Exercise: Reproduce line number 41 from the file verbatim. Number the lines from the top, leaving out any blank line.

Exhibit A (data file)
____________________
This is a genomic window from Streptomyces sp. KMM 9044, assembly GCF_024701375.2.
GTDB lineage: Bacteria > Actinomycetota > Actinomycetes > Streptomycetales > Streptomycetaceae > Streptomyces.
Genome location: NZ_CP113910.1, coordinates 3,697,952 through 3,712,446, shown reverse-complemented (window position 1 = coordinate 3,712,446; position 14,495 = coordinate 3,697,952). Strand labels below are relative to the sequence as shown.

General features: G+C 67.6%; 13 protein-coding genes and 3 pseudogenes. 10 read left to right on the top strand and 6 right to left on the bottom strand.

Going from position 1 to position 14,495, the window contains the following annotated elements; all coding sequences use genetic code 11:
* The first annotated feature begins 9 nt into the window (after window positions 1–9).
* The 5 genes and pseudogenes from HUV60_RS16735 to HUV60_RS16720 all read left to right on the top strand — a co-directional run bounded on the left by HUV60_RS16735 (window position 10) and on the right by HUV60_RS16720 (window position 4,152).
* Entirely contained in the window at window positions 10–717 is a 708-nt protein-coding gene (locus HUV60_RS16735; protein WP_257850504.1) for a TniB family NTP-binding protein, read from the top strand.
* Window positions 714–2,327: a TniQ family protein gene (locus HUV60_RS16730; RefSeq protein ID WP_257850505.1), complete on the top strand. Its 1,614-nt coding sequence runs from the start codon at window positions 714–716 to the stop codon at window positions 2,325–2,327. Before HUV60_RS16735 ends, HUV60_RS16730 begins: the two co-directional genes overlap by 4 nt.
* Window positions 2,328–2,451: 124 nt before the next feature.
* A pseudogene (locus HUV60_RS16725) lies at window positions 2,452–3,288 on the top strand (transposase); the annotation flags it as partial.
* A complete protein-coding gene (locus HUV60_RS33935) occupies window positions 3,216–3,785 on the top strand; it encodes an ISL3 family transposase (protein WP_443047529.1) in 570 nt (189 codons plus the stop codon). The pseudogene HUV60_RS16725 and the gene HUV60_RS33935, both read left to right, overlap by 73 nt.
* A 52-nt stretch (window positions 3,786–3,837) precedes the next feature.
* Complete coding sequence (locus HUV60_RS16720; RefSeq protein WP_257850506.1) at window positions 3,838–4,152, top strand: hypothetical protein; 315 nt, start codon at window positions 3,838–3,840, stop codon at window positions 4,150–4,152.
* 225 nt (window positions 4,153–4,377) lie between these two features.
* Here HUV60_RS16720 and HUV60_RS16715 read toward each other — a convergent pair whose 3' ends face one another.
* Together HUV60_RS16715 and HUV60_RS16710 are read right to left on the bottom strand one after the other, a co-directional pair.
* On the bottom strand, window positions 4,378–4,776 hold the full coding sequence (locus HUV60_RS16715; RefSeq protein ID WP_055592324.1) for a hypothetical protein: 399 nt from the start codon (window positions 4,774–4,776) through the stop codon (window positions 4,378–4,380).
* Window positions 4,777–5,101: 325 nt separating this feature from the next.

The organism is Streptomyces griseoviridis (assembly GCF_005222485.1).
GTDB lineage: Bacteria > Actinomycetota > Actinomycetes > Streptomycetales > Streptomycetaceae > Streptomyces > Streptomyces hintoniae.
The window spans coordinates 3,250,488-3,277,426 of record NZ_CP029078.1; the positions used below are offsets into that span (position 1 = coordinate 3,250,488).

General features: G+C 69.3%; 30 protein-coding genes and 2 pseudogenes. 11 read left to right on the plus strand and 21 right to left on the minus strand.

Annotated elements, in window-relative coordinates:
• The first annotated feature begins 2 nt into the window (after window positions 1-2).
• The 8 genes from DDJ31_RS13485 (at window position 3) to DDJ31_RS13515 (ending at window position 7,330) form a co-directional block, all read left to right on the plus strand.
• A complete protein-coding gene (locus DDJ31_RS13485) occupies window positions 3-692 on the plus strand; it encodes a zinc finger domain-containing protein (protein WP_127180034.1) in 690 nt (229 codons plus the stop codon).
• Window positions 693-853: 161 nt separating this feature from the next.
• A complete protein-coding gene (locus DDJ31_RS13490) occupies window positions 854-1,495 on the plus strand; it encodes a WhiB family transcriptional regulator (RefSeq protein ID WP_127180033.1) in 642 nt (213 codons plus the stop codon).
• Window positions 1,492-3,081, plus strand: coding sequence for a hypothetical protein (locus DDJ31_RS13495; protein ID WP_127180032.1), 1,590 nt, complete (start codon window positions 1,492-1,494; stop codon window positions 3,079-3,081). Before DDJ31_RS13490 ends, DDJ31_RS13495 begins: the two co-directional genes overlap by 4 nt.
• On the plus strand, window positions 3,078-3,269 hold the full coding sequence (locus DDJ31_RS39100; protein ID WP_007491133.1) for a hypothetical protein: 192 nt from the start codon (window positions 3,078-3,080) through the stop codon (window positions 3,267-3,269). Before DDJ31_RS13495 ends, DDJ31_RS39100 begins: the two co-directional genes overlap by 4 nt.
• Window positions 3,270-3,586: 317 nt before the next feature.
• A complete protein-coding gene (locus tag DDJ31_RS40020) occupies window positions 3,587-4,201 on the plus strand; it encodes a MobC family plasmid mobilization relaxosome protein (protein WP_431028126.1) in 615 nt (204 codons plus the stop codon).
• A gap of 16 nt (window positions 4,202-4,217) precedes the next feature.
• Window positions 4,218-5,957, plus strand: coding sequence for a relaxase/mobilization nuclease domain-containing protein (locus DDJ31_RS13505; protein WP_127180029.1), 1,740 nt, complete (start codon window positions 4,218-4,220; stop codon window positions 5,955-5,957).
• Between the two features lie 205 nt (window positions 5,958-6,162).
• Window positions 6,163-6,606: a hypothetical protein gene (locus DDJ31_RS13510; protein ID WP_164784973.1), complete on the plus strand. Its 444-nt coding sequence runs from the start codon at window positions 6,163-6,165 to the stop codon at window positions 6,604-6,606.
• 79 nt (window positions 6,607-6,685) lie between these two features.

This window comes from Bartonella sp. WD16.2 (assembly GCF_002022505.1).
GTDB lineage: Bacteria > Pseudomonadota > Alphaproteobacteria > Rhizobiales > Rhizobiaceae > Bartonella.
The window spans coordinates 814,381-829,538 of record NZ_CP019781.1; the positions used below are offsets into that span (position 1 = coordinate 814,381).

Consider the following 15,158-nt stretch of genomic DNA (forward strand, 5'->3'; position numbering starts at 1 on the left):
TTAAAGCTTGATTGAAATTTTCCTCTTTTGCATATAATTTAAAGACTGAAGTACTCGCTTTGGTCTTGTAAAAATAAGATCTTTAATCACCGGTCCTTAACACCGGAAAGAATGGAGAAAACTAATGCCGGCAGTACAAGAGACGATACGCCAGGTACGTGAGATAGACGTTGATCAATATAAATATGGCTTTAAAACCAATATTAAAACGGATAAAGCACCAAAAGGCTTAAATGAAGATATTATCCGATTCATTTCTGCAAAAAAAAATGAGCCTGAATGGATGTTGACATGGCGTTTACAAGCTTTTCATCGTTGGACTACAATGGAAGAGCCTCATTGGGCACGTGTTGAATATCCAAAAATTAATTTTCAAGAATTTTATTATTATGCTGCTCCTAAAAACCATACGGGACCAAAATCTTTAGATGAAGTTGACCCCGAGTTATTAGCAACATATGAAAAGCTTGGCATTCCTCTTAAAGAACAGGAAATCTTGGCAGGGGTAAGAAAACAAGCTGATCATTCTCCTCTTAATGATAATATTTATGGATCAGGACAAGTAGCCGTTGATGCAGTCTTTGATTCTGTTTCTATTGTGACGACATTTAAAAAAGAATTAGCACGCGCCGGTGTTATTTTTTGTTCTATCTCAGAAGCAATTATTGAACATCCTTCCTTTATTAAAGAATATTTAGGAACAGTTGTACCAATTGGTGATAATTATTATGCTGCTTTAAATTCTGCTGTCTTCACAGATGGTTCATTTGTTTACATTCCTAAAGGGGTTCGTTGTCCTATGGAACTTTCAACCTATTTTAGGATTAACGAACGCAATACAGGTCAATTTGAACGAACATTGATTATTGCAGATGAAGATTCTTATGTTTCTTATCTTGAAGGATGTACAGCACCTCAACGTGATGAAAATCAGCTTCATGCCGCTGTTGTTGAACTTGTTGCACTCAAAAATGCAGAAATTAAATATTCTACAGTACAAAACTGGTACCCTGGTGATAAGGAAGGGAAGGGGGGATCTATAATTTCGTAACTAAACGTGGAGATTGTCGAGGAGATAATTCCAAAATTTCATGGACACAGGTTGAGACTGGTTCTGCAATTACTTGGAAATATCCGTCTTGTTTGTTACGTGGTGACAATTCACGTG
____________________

The window spans coordinates 814,381-829,538 of record NZ_CP019781.1; the positions used below are offsets into that span (position 1 = coordinate 814,381).